“And that, of course, is what makes Hemant’s book so compelling. It’s not just that he is smart, insightful, and honest. It’s that much of what he says is . . .well . . .true.” (OSC: But how can an atheist who believes so many falsehoods about God write truth concerning either Him or a believing church?) “What will strike you in the pages of this book is that Hemant isn’t angry or antagonistic. As you try to figure out what exactly his agenda is, you’ll probably arrive at the same conclusion I did. I think he’s simply after the truth.”
Considering HM’s observations were fueled by a wave of ignorant misconceptions, wrong conceptions which they have yet to shed nearly 10 years later, they’ll certainly have an agenda in writing. Though insofar as I can find, HM’s agenda, which they happily (even self promotingly) outlined early on, wouldn’t be particularly problematic, rather than motive it’s their ulterior motives which would be where pastor Bell’s comment truly pointed. A man who offers an attractive female co-worker a ride home may be doing that and only that, offering an acquaintance a lift because they’re simply a nice sort of chap, though ulterior motives are the desires behind the desires, the secret wants a person may not share because to share them would be embarrassing, shameful or counter productive to the person ultimately getting the thing they secretly want. Even the lady supposing she may never make her train on time, which she certainly could do, might have some secret motive to want to be alone with the co-worker offering her a ride home, whereas if another less well off, more homely man offered her the very same ride the train schedule would make a dramatic recovery. So, does HM have ulterior motives, in short, yes, yes they certainly do, moreover they’re poor at restraining them. We’ll go into that during a review of later chapters. Bell’s foreword continues nonetheless:
“So Hemant’s work as an atheist will ultimately inspire people to live better lives in harmony with a God he doesn’t believe in. It’s beautiful really.”
“It’s beautiful really” May be the most unsavory claim found throughout the opener, primarily because it’s giving unbelievers everywhere licence to says they’re “Good without God”, that’s the result of Bell’s comment, though surely not their intention. To encourage people to say in a universe created and sustained by an all-loving God that they’re “Good” or “in harmony” without Him would be factually untrue and patently harmful. Where’s the beauty in an unbeliever erecting false ideas born out of public prejudice so that they and others like them can continue to dismiss the reality of an eternal God. Frank Turek wrote it best when they penned: “The atheist has to sit in God’s lap to slap Him in the face.” Pastor Bell praises HM for helping others to “live in harmony” with God while they and their material reject His very existence. So, how beautiful is it to mislead thousands upon thousands of people into disbelieving in God, and how beautiful is it to help unbelievers suppose people morally good, loving and beautiful while they deny the very source of goodness, love and beauty? I find the above behaviour habitually coming from believing Christians, believers who being so shell shocked by the offense modern people take to their belief in Christ go to extreme lengths to pacify or write plainly false things so to appease the unbelieving person, and despite their reaction being totally overblown/inaccurate the believer feeds into their attitude by claiming their disgruntled mode of thought or objections are valid.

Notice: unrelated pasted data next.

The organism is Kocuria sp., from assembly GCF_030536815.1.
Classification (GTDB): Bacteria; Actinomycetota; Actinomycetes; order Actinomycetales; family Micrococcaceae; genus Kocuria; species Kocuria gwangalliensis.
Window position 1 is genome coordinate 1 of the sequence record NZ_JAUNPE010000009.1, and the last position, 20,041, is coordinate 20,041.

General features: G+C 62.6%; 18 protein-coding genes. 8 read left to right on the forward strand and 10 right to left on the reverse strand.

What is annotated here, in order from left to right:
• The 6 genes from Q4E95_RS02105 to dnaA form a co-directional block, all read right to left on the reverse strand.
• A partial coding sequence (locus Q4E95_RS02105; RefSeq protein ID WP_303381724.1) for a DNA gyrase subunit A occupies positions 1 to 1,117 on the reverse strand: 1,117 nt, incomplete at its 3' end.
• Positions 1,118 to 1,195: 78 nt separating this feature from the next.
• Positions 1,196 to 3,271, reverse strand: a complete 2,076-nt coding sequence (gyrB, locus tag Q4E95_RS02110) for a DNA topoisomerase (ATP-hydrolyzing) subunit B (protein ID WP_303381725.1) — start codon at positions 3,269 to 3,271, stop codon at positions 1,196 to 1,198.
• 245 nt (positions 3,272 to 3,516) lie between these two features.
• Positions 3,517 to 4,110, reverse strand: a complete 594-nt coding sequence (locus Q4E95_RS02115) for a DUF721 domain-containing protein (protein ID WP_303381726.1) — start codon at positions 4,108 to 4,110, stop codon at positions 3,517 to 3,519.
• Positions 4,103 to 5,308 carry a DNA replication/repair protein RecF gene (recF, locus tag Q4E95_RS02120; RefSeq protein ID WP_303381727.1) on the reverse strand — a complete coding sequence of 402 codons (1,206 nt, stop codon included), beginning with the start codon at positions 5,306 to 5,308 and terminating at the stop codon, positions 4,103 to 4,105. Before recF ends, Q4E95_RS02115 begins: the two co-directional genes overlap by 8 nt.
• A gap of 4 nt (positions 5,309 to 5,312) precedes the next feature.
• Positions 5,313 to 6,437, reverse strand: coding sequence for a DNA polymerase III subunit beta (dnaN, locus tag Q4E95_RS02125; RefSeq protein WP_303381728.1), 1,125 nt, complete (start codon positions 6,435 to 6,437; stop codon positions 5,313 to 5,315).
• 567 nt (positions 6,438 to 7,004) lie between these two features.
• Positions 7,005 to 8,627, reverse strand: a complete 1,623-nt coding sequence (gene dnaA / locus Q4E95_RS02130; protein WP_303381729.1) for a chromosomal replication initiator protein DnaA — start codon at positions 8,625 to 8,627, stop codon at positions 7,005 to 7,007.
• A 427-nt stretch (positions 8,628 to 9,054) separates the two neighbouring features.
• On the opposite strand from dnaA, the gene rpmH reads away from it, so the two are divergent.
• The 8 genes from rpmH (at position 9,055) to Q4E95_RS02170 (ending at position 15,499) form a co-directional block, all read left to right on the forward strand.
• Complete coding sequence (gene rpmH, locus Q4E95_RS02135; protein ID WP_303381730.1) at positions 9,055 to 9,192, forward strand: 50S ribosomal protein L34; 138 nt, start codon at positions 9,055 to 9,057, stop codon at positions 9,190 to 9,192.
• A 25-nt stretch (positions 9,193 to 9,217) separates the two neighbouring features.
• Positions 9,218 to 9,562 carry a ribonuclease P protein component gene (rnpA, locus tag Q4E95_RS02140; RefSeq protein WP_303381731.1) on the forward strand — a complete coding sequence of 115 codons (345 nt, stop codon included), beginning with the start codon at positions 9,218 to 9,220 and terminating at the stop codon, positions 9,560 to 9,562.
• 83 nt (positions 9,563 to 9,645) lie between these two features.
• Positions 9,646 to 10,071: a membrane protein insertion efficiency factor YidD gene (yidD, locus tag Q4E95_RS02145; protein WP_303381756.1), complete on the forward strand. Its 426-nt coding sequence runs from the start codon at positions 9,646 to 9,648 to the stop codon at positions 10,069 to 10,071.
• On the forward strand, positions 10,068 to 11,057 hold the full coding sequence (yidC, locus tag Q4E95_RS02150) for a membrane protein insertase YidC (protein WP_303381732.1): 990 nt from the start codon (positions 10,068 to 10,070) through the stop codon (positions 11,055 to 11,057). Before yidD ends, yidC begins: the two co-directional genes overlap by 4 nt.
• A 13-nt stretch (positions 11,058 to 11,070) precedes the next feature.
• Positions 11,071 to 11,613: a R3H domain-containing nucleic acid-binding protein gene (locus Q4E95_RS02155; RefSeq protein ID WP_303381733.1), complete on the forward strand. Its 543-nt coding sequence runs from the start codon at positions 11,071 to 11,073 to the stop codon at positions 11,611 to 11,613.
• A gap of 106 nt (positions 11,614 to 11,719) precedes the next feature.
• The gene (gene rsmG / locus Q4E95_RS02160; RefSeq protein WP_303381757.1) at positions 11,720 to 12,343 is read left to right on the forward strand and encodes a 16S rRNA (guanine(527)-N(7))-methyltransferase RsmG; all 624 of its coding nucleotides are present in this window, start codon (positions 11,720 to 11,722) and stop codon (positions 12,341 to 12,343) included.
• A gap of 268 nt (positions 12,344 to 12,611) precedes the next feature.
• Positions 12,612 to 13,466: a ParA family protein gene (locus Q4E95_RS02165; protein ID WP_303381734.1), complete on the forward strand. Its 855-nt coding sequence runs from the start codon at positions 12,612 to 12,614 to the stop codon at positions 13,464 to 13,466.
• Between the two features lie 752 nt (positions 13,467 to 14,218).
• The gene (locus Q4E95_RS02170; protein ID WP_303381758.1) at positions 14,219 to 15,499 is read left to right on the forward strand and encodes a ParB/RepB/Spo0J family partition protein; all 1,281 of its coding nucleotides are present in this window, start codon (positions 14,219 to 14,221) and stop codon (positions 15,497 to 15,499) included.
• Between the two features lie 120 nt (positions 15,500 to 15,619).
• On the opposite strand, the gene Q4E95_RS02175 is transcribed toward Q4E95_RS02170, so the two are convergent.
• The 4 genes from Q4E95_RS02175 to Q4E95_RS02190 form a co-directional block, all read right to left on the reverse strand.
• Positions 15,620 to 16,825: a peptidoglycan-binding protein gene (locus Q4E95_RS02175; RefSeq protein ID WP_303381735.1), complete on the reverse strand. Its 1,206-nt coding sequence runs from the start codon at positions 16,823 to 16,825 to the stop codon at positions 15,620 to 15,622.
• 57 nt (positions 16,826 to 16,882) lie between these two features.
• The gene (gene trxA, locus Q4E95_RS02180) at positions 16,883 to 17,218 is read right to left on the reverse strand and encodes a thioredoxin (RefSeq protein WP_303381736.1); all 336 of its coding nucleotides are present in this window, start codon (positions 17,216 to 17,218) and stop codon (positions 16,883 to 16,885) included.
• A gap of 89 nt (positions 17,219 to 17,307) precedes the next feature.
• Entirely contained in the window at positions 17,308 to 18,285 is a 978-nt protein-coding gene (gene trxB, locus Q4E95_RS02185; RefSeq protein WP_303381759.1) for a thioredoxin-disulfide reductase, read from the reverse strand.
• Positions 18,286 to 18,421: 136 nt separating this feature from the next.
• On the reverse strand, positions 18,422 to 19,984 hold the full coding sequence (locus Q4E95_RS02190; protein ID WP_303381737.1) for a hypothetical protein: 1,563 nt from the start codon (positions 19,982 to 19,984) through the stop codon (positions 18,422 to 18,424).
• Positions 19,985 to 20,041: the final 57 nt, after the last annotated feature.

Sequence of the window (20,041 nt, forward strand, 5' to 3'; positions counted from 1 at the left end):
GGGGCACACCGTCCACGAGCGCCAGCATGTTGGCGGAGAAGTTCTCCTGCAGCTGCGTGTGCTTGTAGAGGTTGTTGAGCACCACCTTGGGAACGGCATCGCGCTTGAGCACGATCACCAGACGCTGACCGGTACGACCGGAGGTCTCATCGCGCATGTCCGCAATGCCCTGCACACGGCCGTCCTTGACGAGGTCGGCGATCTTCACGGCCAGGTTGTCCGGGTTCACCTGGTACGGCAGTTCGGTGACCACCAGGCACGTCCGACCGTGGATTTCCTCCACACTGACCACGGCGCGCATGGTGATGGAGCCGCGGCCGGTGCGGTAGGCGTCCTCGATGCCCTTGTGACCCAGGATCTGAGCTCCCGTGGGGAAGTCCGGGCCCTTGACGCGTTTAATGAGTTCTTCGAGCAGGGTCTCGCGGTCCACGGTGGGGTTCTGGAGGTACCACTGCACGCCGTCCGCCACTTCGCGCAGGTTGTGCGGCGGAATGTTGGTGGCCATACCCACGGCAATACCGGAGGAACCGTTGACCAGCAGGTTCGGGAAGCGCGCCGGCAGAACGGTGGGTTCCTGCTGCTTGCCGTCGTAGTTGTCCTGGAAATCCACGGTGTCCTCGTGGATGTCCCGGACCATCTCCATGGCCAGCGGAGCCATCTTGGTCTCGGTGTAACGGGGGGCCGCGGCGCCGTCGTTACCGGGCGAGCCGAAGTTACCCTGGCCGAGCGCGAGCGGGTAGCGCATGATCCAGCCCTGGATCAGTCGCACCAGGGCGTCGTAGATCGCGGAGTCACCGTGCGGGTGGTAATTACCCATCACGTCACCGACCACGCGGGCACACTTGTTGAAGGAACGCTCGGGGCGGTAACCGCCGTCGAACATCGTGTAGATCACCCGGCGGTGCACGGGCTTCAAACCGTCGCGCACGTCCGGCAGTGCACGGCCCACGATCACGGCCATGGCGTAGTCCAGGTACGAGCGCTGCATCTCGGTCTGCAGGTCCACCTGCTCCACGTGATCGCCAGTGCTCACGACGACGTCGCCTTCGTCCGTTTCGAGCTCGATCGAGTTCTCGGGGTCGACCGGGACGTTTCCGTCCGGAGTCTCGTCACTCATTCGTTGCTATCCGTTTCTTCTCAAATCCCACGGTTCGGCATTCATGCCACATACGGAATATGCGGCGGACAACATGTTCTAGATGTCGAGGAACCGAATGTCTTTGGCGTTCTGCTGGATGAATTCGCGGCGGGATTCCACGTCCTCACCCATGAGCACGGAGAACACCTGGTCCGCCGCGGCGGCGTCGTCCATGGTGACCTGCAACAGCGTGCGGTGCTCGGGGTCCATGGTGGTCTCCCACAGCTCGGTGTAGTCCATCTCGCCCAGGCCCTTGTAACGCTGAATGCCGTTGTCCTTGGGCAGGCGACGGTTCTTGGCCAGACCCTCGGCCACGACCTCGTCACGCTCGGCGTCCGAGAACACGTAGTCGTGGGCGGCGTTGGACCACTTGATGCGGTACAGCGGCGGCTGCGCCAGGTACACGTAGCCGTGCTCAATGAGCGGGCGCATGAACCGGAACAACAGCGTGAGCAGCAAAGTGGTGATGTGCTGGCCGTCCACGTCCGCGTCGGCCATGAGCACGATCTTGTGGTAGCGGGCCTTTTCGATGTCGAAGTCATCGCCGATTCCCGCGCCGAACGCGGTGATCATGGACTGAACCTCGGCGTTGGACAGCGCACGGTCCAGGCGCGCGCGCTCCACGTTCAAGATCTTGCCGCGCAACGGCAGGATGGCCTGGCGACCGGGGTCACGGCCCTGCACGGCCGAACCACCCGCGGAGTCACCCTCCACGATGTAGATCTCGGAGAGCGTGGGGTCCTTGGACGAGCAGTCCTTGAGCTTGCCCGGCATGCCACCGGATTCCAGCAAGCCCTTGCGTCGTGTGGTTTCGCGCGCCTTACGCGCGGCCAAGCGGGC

My response to this is to say “Who are unbelievers to make the topic of faith a touchy subject?” These sorts of conversation, conversations and ideas atheists act so disgusted by, can be as enjoyable as any subject (even more enjoyable), or they can be bad natured and akin to pulling teeth, modern atheists appear set on the teeth pulling option in hopes that believers in God (especially in Christianity) will go away. Are they bothered by the topic or by how the topic is being approached, because it’s the atheist’s toxic hatred of religion, which often characterizes believers as stupid, dangerous and their beliefs child abuse that should be something we address long before we tackle who’s handing out booklets or asking to speak with them.